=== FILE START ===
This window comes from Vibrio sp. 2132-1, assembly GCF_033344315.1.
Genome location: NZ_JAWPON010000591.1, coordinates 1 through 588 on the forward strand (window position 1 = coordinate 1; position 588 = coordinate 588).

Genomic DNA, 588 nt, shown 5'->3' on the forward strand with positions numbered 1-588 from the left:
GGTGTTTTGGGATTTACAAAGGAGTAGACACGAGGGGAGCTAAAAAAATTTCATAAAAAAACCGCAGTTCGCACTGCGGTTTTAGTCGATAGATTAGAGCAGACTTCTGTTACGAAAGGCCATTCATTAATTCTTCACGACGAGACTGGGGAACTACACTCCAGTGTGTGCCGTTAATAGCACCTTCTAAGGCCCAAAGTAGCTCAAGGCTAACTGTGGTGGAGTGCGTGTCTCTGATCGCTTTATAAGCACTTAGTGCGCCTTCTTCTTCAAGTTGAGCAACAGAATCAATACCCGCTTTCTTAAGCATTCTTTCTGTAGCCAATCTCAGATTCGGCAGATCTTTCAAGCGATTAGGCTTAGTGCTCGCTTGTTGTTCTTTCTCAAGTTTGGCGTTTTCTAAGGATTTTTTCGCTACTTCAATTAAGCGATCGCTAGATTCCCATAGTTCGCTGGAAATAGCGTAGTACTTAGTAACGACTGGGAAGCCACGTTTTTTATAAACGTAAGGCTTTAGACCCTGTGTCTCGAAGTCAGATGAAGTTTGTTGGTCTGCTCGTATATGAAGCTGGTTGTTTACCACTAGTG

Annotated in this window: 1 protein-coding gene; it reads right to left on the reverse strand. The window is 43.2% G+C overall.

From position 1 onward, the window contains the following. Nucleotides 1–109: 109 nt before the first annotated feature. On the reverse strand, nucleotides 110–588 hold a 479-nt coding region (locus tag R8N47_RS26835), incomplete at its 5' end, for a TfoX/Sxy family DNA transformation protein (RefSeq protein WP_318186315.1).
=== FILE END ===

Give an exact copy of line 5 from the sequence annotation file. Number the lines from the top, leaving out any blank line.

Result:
Annotated in this window: 1 protein-coding gene; it reads right to left on the reverse strand. The window is 43.2% G+C overall.